[Archive] Games Developement production cycle by Tuomas Pirinen

tvandyke:

I found this old writeup that Tuomas wrote back in Sept of 2000 about what goes into Games Development.  He wrote it up for the Direwolf forum we were all a part of.  I thought you might like to read it:

OK, as promised, here is my write-up of the full production cycle. You’d
better write lots of comments -this was hard work. :slight_smile:

Tuomas

TO MAKE A TABLE-TOP GAME PRODUCT
OR THE HEROIC MEMOIRS OF A GAMES DESIGNER

This is a short explanation on how a process of making GW product works. For
what the actual design involves, I believe I’ve already posted an article
about my games design methods. Note that other game companies (including the
one I work for now) have very different methods. Things might have changed
since I left.

AND SO IT BEGINS…

It all starts with an idea.

Sometimes it starts as a perceived need of a product by the Sales managers
(such as GorkaMorka) or a heroic games designer such as yours truly. At
other times, product is planned in as core support, like most army books.
The idea is submitted to the Director of Product Development.

This idea is then dissected, and broken down into required product support
(models, printed paper, mag articles) and submitted to the mysterious entity
know as Cabal (consisting of Design Manager, Product Development Director
and Art Director). They will decide whether the idea is viable, or whether
it needs alteration. In many cases, the decision to make the new product is
done already, especially if it is a new army book as planned in the 4-year
product plan.

Directors for sales and Product development will make an estimated product
range. This will detail the amount of plastics tooling, sculptor time
schedules, design time schedules and art schedules, as well as casting,
moulding, translating etc. Designer is often involved to some degree in this
process. I fought many a time to save troops/creatures that I felt were
essential for the success of a product. Unfortunately, sometimes I failed.

This is then submitted to the appropriate Powers That Be (ie. Executive
Board). Often they will cull the number of miniature codes, and determine
the number of pages and colour pages the project requires. Basically, they
give a budget to the project.

THIS IS IMPORTANT! There is not enough room in the shops, or in the
retailer’s shops, for GW to simply produce everything that the designers
come up with. Logistics of shipping, translating, casting and packaging mean
that there is a maximum output of product per year. It must be broken down
to sellable bits, so retailers will order it, and WD can support it).

BACK TO WORK!

Once this is done, the designer responsible for the product gets a brief.
Brief will determine the number of models, page count of paper product,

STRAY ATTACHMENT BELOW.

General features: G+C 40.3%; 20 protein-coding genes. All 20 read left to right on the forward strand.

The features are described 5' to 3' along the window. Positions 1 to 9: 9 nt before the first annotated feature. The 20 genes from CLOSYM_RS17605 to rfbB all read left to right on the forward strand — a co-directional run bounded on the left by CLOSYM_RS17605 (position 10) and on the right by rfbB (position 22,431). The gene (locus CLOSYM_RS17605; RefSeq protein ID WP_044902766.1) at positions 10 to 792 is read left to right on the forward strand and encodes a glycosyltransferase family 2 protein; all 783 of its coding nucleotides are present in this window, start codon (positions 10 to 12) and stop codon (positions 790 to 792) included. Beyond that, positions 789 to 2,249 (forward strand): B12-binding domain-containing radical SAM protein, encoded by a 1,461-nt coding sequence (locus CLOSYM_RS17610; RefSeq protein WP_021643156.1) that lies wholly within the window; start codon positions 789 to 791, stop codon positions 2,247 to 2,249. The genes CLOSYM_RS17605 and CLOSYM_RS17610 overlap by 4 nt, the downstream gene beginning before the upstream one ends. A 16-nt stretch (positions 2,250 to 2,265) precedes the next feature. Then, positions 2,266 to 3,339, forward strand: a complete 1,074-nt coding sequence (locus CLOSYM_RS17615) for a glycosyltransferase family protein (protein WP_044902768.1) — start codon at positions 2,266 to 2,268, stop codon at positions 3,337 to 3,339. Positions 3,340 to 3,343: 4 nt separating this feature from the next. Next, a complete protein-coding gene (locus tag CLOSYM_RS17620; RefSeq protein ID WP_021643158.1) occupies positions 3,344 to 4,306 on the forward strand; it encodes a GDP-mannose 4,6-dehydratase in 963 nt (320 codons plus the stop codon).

release date, schedule and He will work a very basic manuscript with basic
background info, rough army lists and rules (if applicable) and a rough page
planner. This is called the first draft.

Concept artist will get involved at this stage. He will make a number of
style sheets, large collections of quick sketches that establish the style
of the project. CA will also produce several specific sketches for new troop
types/creatures etc. To act as rough brief for these, alongside with the
brief descriptions from the games designer.

Designer will then discuss the required models with the main sculptors of
the project. They will look a the concept art, and if some ideas will not be
practical (too large, too many parts, not viable as a product -like
tank-sized kits for fantasy -simlply not enough sales to justify the cost of
making out of plastic), or if they would be awkward to use in the game (not
ranking etc.). This was one of my favourite parts of my work. I still miss
my discussions with Trish Morrison.

Designer will try to amass as much reference material as possible. This
includes pictures, films, books, artefacts etc. He will inform the team of
the existence of the stuff, and put photocopies etc. on the walls to get
everybody interested.

The first draft is then developed further either by the author or another
member of the games development. I personally find that changing hands is
good for a product, but of course the enthusiasm of a developer suffers if
he is not working with his own idea.

Now the work begins. Designer will work on army list(s) and rules and layout
simultaneously, preparing diagrams and sketches for editorial and artists,
and holding continuous design and production meetings, answering all the
questions of the design team, as well as communicating with the
international studios, web page guys etc. He often runs campaign at the
Studio, and generally tries to make everyone enthusiastic.

BRING IN THE REINFORCEMENTS

The designer will then sit down with the art manager and they will look at
the Style sheets, discuss what the overall look of the product will be like
(look at Mordheim -we strived for a very consistent visual look). This will
then determine the amount of artwork required, and inform the layout design.
Art manager will decide which artists suit the roles of the project
(full-pagers, fillers, borders etc).

If there are capable freelancers (like Bill King) these will be drafted in
at this stage. Most of the stuff I saw however, was substandard drivel by
wanna-bees. Therefore the designer will end up writing much of the
background himself, artist do their own art, and sculptors sculpt. One thing
I was in middle of before I left was trying to build a good freelancer pool
before I left. I wish Jervis the best of luck in his similar efforts. This
is harder than it sounds as most people who are actually good enough to be
published/produced ask 100-250 UK£ per day and/or royalties for their
services. Believe me, I know. Finding established, good creatives who are
cheap is no mean feat. I snatched up everyone I could. :slight_smile:

Once there is a workable army list, it will be submitted to the
playetesters. They will read the material, give comments, play games and
report the results and tell what they think works and what does not.